Terrapin Scale – Mesolecanium nigrofasciatum

Terrapin Scale  Mesolecanium nigrofasciatum

Common Name: Terrapin Scale

Latin Name: Mesolecanium nigrofasciatum


  • The terrapin scale, Mesolecanium nigrofasciatum (Pergande), is a pest of tree fruits and shrubs in the southern and eastern United States.
  • Like other scale insects, this species is immobile (sessile) during most of its life cycle and secretes a stiff, hemispherical covering over its body.
  • This protective coating (called a derm) is brown or reddish-brown and is distinguished by radiating black stripes resembling a turtle’s shell.
  • The derm expands with the insect, reaching a diameter of 3 to 4 mm (approximately 1/8 inch).

Host plant:            

Both scale insects are significant peach pests, but other fruits and shade trees also serve as hosts. P. corni, as well as P. persicae (Fabr.) (brought from Europe) and the cottony maple scale, Neopulvinaria innumerabilis (Rathvon), a North American species, may be a problem on a grape.


Terrapin scales and European fruit lecaniums are two insects with a broad range. The terrapin scale is a natural species found in the eastern United States and southern Canada.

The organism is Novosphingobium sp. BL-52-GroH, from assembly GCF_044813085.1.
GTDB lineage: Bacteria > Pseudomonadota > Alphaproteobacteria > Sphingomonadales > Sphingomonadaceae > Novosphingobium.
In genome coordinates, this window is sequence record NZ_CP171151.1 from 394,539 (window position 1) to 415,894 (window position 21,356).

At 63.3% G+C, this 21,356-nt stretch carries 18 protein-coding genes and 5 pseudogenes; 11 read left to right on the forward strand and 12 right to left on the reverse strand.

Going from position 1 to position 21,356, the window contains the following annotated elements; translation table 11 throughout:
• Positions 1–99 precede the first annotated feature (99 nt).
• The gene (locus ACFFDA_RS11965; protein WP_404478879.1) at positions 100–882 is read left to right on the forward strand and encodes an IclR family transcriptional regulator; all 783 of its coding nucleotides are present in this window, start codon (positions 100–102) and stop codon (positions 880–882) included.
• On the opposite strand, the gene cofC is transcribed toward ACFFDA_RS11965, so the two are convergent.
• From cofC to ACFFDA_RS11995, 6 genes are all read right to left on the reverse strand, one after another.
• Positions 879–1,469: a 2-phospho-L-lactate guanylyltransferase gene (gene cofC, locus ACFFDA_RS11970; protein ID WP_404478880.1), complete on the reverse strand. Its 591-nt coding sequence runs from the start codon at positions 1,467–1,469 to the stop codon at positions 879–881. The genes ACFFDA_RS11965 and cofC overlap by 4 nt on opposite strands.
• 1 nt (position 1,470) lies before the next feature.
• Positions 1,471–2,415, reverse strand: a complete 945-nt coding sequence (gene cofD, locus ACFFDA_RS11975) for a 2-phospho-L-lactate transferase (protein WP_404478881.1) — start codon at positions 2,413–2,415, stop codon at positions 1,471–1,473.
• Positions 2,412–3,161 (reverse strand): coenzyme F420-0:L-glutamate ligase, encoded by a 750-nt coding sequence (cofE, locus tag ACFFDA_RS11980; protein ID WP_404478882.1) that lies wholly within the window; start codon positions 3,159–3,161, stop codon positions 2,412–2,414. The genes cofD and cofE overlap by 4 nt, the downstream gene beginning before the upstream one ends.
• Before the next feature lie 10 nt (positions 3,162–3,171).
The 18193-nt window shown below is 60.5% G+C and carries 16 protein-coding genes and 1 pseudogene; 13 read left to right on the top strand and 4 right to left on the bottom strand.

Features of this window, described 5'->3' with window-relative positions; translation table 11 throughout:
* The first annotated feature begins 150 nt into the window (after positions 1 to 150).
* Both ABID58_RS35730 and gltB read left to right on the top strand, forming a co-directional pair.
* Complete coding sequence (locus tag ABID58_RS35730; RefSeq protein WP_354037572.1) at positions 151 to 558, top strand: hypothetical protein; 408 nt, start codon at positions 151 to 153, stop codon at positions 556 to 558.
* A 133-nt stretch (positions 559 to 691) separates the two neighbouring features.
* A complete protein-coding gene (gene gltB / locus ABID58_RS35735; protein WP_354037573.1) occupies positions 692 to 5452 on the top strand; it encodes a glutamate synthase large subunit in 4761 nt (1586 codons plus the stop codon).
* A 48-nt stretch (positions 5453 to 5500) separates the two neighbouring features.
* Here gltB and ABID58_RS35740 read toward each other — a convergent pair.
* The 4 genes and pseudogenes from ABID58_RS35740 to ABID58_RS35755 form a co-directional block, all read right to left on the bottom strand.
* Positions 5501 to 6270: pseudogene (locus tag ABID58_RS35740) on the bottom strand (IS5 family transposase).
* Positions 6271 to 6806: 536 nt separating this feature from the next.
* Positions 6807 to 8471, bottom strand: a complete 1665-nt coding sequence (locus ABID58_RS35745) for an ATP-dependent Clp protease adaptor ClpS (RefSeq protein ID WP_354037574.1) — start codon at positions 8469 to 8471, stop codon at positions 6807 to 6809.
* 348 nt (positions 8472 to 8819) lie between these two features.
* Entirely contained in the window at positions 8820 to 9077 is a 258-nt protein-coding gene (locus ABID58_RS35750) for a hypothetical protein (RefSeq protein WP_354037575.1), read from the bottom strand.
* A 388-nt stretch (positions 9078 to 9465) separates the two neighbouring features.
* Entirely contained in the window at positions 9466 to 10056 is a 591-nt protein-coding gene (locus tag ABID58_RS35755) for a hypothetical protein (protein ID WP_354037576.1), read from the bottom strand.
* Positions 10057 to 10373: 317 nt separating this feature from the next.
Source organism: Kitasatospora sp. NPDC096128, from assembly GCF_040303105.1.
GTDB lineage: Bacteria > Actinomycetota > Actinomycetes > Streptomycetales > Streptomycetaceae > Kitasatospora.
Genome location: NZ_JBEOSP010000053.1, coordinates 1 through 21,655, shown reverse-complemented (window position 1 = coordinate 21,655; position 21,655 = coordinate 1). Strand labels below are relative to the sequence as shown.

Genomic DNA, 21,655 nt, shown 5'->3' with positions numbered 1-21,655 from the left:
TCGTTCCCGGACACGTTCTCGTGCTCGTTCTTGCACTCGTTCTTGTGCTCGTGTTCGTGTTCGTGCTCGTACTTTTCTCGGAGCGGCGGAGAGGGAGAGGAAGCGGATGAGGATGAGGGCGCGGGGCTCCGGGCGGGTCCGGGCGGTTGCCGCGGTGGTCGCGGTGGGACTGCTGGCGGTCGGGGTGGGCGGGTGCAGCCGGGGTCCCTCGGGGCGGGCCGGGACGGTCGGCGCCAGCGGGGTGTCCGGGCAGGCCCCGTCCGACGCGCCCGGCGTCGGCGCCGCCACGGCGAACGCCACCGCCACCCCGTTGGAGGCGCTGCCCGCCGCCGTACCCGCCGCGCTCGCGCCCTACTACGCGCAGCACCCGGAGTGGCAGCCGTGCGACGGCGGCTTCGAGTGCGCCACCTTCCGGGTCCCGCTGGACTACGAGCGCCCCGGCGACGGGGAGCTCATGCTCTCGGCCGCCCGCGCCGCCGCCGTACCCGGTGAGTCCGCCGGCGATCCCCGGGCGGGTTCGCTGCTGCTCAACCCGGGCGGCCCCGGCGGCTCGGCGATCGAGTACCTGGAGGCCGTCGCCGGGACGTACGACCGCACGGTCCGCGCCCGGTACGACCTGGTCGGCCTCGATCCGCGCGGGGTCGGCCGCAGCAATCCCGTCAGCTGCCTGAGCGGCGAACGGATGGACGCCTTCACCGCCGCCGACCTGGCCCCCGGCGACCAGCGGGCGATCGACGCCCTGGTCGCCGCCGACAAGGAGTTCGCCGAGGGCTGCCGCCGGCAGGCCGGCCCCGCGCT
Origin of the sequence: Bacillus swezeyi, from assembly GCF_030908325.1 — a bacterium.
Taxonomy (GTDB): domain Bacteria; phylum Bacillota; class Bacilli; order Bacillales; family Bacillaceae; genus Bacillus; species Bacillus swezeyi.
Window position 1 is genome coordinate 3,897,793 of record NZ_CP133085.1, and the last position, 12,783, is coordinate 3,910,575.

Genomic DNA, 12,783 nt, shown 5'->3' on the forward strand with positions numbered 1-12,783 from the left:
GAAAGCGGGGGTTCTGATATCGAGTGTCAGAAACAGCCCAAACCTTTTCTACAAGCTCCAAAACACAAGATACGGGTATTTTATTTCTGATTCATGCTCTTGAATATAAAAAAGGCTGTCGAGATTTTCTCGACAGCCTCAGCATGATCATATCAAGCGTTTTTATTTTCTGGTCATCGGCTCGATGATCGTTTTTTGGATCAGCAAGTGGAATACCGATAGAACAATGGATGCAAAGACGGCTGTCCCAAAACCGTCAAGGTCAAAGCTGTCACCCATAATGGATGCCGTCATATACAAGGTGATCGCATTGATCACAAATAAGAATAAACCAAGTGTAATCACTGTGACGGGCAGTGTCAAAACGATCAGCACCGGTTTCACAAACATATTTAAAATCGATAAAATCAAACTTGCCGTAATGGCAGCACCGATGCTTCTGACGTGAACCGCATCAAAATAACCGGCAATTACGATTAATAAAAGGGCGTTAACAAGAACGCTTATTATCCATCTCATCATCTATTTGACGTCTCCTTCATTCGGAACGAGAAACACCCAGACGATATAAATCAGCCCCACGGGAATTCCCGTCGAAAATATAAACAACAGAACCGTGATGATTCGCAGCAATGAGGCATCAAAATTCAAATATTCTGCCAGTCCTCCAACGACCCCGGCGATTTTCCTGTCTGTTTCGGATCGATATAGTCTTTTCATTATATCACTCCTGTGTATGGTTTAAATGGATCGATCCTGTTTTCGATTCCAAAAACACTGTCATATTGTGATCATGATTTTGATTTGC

Damages caused by Terrapin Scale:

Since scale insects feed by removing sap from a plant, they can reduce vigor, decrease yield, and even shorten the lifespan of infested bushes. Heavy infestations also produce large quantities of honeydew. This sugary waste product often coats the foliage, fostering the growth of a sooty mold that blocks light and reduces the plant’s photosynthetic efficiency.

 Life history and habits:

The terrapin scale has just one generation each year. Mated females overwinter on host plant stems (typically from the previous season’s growth) and give birth to live young in early June, lasting 4 to 6 weeks. The crawlers, or baby scale insects, travel to the leaves, settling along the midrib and veins (typically on the underside) and beginning to secrete a derm. Females return to the stems in late summer for fast growth and sexual development. Males stay on the leaves until they reach sexual maturity, at which point they move to the limbs, mate with the females, and die within a few days. Females continue to feed and grow on the branches until winter weather forces them to hibernate.